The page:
Miami Attracts No 5 Ranking In World Of Telecom Hubs
Written by Candice Ventra on October 5, 2000
By Candice Ventra
A national magazine has ranked Miami as one of the top five telecommunications hubs in the world, ahead of cities such as San Francisco, Chicago and Washington, DC.
Miami was rated as the No. 5 telecom city on the globe in the Sept. 1 edition of America’s Network, based on criteria established by the editors.
In "Rating the World’s Top 20 Telecom Hubs," America’s Network said it used several criteria including access to global cables and satellite infrastructure, the presence of multinational and telecom investments, and telecom’s importance as an economic engine to a region. Based on that, Miami was ranked behind No. 1 New York City, No. 2 Tokyo, No. 3 London and No. 4 Los Angeles.
Fred Jackson, chairman of the telecommunications and information technology committee for the Greater Miami Chamber of Commerce One Community One Goal program and a business development executive for IBM, said the community should be proud of being ranked among the top five telecom hubs.
"It clearly puts us on notice that we are positioned to be a major player in the telecom and IT world," Mr. Jackson said. "As such we are going to have to build the workforce and the infrastructure and get the right underpinnings of a world class IT and telecom center."
Benjamin Finzi, COO and executive vice president for telecom infrastructure company EPIK Communications, said Miami’s close relationship with Latin America contributed to the ranking.
"The ranking is objective and is not based on predictors but on the amount of telecom traffic that goes between the cities," Mr. Finzi said. "The main reason is clearly the South American connection."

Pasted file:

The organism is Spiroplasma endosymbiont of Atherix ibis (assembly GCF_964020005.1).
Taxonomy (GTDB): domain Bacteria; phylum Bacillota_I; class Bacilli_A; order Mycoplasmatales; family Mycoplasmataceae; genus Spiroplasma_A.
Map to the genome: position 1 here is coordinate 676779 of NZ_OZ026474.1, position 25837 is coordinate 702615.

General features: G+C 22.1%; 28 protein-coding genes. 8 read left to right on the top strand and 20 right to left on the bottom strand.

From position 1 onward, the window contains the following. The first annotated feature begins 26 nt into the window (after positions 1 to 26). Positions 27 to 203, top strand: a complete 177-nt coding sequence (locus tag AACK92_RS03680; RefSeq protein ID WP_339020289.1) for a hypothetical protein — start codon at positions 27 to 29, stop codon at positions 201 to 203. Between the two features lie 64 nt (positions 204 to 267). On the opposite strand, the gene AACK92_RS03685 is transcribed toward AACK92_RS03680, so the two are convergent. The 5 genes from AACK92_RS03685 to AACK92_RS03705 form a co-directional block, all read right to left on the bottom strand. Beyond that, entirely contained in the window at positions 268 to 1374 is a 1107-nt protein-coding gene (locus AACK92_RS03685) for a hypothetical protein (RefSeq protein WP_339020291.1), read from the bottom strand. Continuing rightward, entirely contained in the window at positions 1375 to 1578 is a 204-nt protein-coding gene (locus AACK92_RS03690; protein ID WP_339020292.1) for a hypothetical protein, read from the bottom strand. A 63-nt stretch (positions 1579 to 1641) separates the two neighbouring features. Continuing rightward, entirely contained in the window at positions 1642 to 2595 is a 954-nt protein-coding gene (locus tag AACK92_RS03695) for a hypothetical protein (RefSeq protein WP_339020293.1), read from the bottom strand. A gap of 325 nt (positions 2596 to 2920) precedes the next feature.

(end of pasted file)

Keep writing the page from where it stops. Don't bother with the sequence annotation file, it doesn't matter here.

The ranking was based on a study by the Advanstar Telecom Group, experts said.
According to the report, Miami is a force in the telecom world because of the geographic advantage it offers Latin American businesses trying to obtain access to the US market.
Other US cities on the international list included Washington, DC, ranked No. 6; Chicago, No. 7; San Francisco, No. 8 and Dallas, No. 11.
"In the last decade, Miami has gone from being the pre-eminent port between the US and Latin America," according to the article, "to become the most important gathering of telecommunications multinationals and key telecom traffic routes facilities going into the region."
The magazine cites the proposed Technology Center of the Americas, a network access point that will provide optical switching technology for the Americas, as a key ingredient to help Miami move up in the rankings.
The center, which is being built by local developer Terremark at 50 NE Ninth St., will be operated by telecom company Telcordia. The center, scheduled to be complete by July 2001, will be organized by a consortium of telecom carriers.
"Now Miami has a limitation in Internet connectivity," EPIK’s Mr. Finzi said. "By creating the NAP we are taking on the challenge to make the Internet a much bigger component of telecommunications."
Although Los Angeles was ranked fourth in the article, high-tech Åber cities like San Jose and Santa Clara, CA — Silicon Valley — were not included among the top 20.
The chamber’s Mr. Jackson said Silicon Valley does not have a tier one Network Access Point.
"Even though there are three different NAPs in Silicon Valley the only tier-one NAP is in Los Angeles," Mr. Jackson said. "That indicates that a greater amount of IT traffic travels through Los Angeles."
Tier one refers to a network that is not carrier-specific.
Since the magazine’s assessment was made before the creation of the planned Network Access Point, Mr. Jackson said, Miami has a lot of opportunity to grow as a telecom center.
"There is," he said, "no telling where we will be the next time that survey is done." Details: AmericasNetwork.com.